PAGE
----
I do agree with them in that presumed immunity from the cycles (of which we’re instruments, not mere observers) is at the root of a defiant denial of nature and that the rejection of the lessons of history and their applicability to present circumstances hasten “unraveling”. Likewise, overindulging the concept of “chaotic time” by which events are happenstance and beyond our control leads to nihilism and

    dissolves society’s connective tissue. If cause and effect have no linkage in time, people cannot be held morally accountable for their choices. Nothing would legitimize the obligations or parents to children or neighbors to community.

    Here in America, Mark Twain has summed it up quite nicely saying that “nothing is older than our habit of calling everything new.”

  13. …there’s the Neo-Feudal Party mother figure Michelle Bachmann and this recent article, a segue leading from remarks about feudalism. Good ol’ Michelle forever advance the glory of the realm. God save us all.

  14. A healthy capitalist economy requires a robust and stable working and middle class that buys a lot of stuff. So, they’re destroying capitalism in the name of capitalism.

    That’s where we differ. Capitalism still exists in feudal or plantation societies. The powers that be, have decided they prefer that arrangement – with whatever style of capitalism that goes with it to support their lives – and to hell with the middle class. Capitalism isn’t going away, just the shape of it is changing.

    • moonbat — well, OK, a form of capitalism could exist in an essentially feudal society, although historically capitalism was what replaced feudalism. But I can’t see a true market economy, which is what the Randbots say they want, co-existing with feudalism. And with feudalism, there is no meaningful separation between government and aristocracy, so you’re really talking about “government” control of capital.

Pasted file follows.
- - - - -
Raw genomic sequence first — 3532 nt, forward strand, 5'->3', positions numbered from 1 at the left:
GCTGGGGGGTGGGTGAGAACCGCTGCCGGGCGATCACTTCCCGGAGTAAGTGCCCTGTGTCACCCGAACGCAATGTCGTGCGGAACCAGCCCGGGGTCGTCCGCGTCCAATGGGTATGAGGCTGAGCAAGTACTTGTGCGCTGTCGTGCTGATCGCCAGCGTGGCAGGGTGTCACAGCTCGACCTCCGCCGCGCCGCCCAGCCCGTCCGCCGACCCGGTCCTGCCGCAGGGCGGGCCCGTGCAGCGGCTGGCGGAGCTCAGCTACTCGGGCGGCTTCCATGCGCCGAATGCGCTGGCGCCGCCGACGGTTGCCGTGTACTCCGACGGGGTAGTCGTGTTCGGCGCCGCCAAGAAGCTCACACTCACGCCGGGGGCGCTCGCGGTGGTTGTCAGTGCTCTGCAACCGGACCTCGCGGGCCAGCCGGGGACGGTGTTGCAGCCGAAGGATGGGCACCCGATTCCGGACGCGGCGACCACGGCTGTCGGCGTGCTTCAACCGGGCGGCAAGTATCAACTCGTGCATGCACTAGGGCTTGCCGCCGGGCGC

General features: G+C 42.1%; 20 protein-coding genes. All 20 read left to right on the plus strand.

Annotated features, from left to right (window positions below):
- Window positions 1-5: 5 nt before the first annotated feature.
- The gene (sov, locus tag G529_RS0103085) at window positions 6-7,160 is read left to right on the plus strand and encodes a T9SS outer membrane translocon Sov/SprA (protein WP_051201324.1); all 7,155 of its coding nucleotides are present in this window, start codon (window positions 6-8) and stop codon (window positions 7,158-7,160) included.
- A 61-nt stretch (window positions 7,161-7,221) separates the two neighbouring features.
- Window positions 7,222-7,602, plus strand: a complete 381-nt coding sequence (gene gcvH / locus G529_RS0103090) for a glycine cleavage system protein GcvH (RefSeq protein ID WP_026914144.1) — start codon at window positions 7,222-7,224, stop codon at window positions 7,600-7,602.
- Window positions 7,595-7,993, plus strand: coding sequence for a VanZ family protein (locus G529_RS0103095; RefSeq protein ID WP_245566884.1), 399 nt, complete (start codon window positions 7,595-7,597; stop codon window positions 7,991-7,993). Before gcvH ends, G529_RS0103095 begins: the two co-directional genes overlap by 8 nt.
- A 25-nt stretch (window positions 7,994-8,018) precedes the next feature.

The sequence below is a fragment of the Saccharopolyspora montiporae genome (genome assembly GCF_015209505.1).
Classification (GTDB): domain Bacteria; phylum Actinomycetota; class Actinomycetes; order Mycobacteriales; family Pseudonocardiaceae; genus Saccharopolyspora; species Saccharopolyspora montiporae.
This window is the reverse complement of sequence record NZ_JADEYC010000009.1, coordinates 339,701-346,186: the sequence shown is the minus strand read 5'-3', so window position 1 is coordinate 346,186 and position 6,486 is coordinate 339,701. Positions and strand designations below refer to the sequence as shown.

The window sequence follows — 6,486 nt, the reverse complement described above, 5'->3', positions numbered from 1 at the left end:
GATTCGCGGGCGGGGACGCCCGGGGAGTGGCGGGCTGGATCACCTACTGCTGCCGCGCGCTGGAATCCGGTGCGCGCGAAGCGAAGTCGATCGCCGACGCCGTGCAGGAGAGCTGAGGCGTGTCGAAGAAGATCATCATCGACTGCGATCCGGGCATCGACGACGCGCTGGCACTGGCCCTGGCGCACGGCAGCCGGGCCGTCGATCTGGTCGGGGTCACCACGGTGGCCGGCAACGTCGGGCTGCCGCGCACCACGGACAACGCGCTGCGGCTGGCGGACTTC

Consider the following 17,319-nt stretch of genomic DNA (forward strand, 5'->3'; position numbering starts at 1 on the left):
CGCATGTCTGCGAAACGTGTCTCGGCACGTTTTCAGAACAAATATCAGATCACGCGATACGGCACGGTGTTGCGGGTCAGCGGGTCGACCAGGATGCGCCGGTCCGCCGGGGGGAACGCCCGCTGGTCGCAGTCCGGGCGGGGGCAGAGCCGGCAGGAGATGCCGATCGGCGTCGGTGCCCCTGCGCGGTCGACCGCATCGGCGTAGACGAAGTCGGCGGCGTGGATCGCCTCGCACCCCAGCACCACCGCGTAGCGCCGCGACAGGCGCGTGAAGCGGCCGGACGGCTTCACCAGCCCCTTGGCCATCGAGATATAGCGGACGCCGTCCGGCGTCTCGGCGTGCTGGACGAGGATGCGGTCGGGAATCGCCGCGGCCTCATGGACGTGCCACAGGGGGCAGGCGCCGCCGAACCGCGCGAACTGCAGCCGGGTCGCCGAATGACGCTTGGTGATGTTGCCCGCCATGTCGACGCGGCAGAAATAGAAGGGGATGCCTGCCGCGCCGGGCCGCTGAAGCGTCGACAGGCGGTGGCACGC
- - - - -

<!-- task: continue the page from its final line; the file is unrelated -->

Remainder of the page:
15. Capitalism isn’t destroying itself. It’d doing exactly what it’s supposed to. What did they think would happened when they opened up America to the foreign markets and to workers that would work at a fraction of the price?

    • Capitalism isn’t destroying itself. It’d doing exactly what it’s supposed to.

      What it’s “supposed” to do is a subjective notion, but it is destroying itself. The trends of the last 30 years cannot be sustained. When the masses are completely sucked dry, it has to collapse. Maybe not right away, but it cannot continue indefinitely.

  16. Bank of America owns my ass, and will own it until the day of my blessed departure… It sure feels feudal/futile to me..

  17. “What it’s “supposed” to do is a subjective notion, but it is destroying itself. The trends of the last 30 years cannot be sustained. When the masses are completely sucked dry, it has to collapse. Maybe not right away, but it cannot continue indefinitely.”

    That’s what worries me… that with the global market the “masses” just got a lot more plentiful. American corporations are not dependent upon American workers anymore and thus no social contract, no motivation to re-invest in the other 98% of America.

    The middle class has become irrelevant.

    • American corporations are not dependent upon American workers anymore and thus no social contract, no motivation to re-invest in the other 98% of America.

      So if the whole world becomes populated by poor exploited workers and captains of capitalism, and the captains of capitalism are hoarding all the money, who are the captains of capitalism going to sell stuff to? They’ll be reduced to scamming and ripping off each other, because ain’t no use scamming and ripping off those with nothing to rip off.